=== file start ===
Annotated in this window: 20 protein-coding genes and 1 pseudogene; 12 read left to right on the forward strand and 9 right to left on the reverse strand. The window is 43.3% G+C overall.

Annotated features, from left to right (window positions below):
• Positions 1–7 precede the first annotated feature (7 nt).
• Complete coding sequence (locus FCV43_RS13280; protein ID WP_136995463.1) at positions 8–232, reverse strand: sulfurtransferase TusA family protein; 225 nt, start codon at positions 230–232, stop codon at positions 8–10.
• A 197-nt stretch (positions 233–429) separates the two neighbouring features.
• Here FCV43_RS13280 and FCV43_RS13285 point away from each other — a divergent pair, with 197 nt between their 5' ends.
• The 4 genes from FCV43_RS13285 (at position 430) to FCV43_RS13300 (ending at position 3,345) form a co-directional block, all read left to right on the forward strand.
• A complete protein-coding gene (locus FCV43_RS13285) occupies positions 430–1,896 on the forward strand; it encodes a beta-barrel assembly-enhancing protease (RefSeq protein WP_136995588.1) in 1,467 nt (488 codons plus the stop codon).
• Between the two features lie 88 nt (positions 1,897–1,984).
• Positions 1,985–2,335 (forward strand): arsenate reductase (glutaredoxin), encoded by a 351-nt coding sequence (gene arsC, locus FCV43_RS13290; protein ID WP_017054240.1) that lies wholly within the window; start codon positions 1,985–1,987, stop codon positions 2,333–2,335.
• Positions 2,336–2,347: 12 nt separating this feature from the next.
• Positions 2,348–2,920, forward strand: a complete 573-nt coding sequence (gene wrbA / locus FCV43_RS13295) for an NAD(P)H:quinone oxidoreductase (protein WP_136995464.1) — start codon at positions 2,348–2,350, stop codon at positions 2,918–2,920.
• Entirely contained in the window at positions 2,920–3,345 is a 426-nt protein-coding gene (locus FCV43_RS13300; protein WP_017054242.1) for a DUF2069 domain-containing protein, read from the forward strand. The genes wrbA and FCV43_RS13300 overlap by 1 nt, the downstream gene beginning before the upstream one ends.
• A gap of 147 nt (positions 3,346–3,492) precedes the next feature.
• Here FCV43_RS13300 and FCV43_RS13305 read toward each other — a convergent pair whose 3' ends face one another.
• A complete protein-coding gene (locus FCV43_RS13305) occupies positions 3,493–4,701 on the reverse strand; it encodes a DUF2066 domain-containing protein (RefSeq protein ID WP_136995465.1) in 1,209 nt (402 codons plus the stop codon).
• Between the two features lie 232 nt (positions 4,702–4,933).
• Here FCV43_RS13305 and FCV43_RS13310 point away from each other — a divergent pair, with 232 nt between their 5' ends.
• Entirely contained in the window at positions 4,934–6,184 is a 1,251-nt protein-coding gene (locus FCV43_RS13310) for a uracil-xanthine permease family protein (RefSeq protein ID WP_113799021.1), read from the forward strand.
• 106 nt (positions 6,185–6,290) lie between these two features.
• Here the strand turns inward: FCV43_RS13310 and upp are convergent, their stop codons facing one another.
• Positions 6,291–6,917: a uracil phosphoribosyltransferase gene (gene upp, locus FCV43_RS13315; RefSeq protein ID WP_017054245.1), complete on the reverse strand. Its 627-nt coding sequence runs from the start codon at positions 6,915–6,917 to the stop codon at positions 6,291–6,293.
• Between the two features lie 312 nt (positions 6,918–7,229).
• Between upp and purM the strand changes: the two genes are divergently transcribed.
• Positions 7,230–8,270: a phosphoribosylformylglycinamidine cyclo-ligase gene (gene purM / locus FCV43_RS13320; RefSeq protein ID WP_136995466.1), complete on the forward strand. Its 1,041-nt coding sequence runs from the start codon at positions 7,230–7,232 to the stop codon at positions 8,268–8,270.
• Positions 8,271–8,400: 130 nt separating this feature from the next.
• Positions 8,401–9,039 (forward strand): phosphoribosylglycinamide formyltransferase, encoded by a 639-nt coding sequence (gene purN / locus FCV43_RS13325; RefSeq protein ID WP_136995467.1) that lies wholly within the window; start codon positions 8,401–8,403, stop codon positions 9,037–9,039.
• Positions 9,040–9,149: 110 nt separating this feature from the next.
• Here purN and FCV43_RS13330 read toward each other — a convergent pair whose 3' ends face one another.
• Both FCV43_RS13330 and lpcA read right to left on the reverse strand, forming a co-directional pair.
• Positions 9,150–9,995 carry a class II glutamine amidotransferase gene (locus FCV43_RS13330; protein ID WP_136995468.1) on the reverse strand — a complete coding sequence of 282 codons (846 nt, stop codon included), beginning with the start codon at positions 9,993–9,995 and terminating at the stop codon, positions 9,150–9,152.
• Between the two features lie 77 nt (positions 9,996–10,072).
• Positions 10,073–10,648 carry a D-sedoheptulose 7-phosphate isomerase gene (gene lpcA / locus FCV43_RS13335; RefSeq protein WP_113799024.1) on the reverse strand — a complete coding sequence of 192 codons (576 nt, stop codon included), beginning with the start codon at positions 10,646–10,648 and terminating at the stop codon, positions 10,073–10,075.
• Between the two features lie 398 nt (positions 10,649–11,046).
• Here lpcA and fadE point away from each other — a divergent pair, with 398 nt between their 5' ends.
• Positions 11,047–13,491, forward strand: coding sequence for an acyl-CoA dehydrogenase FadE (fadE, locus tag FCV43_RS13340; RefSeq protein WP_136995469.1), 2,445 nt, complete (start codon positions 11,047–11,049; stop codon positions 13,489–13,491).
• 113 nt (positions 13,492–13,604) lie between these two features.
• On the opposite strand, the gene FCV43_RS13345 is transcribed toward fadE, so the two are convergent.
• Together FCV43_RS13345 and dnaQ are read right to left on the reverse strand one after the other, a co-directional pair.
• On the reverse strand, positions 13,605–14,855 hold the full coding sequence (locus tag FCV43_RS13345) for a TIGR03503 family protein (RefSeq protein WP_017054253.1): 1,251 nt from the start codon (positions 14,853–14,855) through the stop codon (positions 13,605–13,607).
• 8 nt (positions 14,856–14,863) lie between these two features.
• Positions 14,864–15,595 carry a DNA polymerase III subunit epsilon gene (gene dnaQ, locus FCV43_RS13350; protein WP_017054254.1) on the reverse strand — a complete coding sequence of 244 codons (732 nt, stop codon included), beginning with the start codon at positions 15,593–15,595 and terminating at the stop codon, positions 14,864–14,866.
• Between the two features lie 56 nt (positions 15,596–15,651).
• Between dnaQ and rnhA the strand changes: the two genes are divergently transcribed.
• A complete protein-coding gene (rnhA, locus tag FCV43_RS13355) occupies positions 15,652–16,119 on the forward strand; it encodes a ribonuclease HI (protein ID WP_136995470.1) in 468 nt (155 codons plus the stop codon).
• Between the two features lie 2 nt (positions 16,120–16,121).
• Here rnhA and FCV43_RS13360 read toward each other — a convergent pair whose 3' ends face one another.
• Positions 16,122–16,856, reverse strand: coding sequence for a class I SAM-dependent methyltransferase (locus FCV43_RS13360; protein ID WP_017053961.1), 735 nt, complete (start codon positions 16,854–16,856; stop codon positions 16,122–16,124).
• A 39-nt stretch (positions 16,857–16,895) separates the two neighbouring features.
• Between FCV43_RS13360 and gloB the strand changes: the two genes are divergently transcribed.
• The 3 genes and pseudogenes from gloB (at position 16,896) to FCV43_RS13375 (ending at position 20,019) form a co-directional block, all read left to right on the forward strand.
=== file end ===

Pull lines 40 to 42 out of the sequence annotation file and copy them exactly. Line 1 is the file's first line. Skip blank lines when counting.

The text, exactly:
• On the reverse strand, positions 13,605–14,855 hold the full coding sequence (locus tag FCV43_RS13345) for a TIGR03503 family protein (RefSeq protein WP_017054253.1): 1,251 nt from the start codon (positions 14,853–14,855) through the stop codon (positions 13,605–13,607).
• 8 nt (positions 14,856–14,863) lie between these two features.
• Positions 14,864–15,595 carry a DNA polymerase III subunit epsilon gene (gene dnaQ, locus FCV43_RS13350; protein WP_017054254.1) on the reverse strand — a complete coding sequence of 244 codons (732 nt, stop codon included), beginning with the start codon at positions 15,593–15,595 and terminating at the stop codon, positions 14,864–14,866.